The question was: is affiliate marketing misunderstood or disapproved of?


Hello, peops.

We’ve just been discussing the benefits of affiliate marketing – and consequently internet marketing and SEO – on one of the threads on LinkedIn.  It’s a private group, so I’ll not name names nor even the field that the group is in; neither are important.  But the question was raised by a gentleman in the group whether AM had lost its place in making money online within the niche, either because those within it didn’t understand or feel the need for it or whether it was a taboo subject and affiliate marketing had been pooh-poohed.

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My response to the first half of the question was:

In my experience, the key to AM is to build a following first before starting to try to sell anyone anything. People buy off people they trust – become an expert in your field first, then your followers will buy based on your recommendation.

Forget squeeze pages and banners – surfers have developed a way of ignoring them.

In this day and age when Content is King – with both the human audience and the Google page-ranking bots – having original, quality, engaging content is both AM & IM gold.

People spend hundreds of dollars on websites, themes, hosting, auto-responders, etc., and yet are not prepared to shell out on the one thing that matters the most about a blog – its content.

Can’t get my head around it, really can’t…

How much commission does an affiliate make?

Then there was the inevitable follow up question: what commission would you expect to make on a $50 dollar sale within the niche; my response was thus:

The commissions, in my experience, on affiliate sites like clickbank, are usually quite high. The emphasis there is on volume to make the product creators’ money and high commissions to entice the world’s biggest affiliate army to promote their wares – anything between 40%-75% in commission for the affiliate. Promo tools can be limited, depending upon how much work the creator of the product has put in.

Amazon, on the other hand, is totally opposite – small commissions whether the product is high value, or not – they play on their name and you pick your potato whether you want to promote their product, or not. Excellent widgets for you site, though and an a-store is a brilliant tool if you put the work in to build it after identifying your audience from your traffic sources.

Commission Junction is a mixture of the two and for many affiliate products on there, you have to apply to the manufacturer to be approved to promote their goods – but the promo tools on there are second to none. Likewise, the analytics tools are excellent.

So, in answer to your question, based on a $50 product, clickbank you could earn anything between $20-$35, Amazon little more than $5 and Commission Junction anything in between.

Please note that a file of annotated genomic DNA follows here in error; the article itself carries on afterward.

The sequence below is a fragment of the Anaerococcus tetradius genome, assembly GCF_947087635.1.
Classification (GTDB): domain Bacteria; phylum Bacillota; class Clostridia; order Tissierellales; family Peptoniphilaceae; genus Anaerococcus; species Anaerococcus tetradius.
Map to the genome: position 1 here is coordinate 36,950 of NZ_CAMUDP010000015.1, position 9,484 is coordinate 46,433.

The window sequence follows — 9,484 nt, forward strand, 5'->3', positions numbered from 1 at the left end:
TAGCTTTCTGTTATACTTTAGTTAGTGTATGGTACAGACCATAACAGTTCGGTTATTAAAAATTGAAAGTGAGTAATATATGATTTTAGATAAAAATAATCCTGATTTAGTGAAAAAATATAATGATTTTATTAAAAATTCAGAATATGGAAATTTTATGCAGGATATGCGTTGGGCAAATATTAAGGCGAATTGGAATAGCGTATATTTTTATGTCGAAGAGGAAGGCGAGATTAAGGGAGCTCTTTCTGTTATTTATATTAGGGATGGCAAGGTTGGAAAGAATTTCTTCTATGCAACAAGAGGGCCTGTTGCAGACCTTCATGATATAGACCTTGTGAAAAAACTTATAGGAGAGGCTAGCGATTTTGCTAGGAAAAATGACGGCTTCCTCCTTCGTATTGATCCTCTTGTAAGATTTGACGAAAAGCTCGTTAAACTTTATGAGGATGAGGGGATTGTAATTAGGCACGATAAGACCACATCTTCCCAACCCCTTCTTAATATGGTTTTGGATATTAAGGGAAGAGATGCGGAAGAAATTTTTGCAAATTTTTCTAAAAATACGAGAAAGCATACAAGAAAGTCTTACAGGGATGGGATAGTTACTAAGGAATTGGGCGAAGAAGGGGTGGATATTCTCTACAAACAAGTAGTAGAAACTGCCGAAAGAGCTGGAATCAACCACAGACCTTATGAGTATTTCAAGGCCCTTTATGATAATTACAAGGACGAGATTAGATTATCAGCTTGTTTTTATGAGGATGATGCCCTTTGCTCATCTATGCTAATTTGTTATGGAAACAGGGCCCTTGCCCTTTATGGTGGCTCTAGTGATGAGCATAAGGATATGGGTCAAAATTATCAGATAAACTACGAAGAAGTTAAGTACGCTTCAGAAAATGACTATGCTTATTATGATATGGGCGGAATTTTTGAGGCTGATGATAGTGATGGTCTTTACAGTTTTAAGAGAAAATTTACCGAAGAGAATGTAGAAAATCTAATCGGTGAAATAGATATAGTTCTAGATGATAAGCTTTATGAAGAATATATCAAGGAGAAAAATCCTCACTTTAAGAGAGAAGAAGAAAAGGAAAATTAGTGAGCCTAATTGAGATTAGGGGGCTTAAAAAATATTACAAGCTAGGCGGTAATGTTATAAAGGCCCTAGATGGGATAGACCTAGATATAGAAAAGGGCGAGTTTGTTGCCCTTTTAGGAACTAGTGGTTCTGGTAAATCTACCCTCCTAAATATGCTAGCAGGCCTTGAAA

The key to your success, however, is applying a lot of YOU to the product. If you have a blog, that’s perfect for expressing your opinion (come back to that in a minute) and what you think of the product. If you’ve not had experience, someone on the web will have done – just put the product name followed by “review” after it and you can draw inspiration from others’ words.

You can no longer rely on Google alone to drive traffic – be active, use social media (see my infommercial at the end), find other blogs in your niche and see how they are promoting their goods.

And comment on them! Leave a backlink to your site in the comments form if the site you’re visiting is higher in the rankings than your own. Usually, the site owner will return the favour.

Sometimes, the social networking side doesn’t feel like work, but bringing visitors to your site is good for your business and good in the eyes of Google, especially if you can get those customers to interact with your site. Google measures clicks – a vote from a customer (an on-screen click) is a tick in Google’s box, too.

To the ‘back to that’ bit. Since the Penguin update at the end of Spring, social interaction – in my opinion – has become the new white-hat SEO (the good stuff that the search engines like!). Instead of webmasters paying writers for volumes of articles, guest posting is the current trend.

Different people taking time to write for others’ blogs seems to be very en vogue – I can tell you that fact in confidence from the way my incoming work has shifted focus this last four months.

Okay – that’s perhaps a little more than you wanted to know – sorry. Once I start, I can’t stop.

I’ll leave you with that little infommercial, made for my latest venture, which will eventually include some affiliate selling through the aforementioned channels, but not until I have done everything I’ve outlined in these last two updates on here, first.

My core strength is writing and I think concentrating on that and letting the affiliate product be a bonus is the way I intend to move forward,

I’ll split-test the results after a week or so of launching the affiliate products, but tests mean nothing until you encourage traffic – and plenty of it – to your website or blog.

Here’s a link to the pdf, then: https://docs.google.com/file/d/0BxGanztRXqklcjdhNENIaXF4ZHc/edit

Please, feel free to drop me a line if any of that lot – and there’s quite a bit to take in – needs clarification. Or you have evidence to the contrary – I like to think I keep on top of things, but there’s always another angle to look at AM/IM and both usually have degrees of credence. I hope this has helped.

So, there we have it – any thoughts?  I’m no guru, so would stand corrected if anyone disagrees and/or suggests other strategies for affiliate marketing.

Love to hear from you, Zebedeerox. xxx

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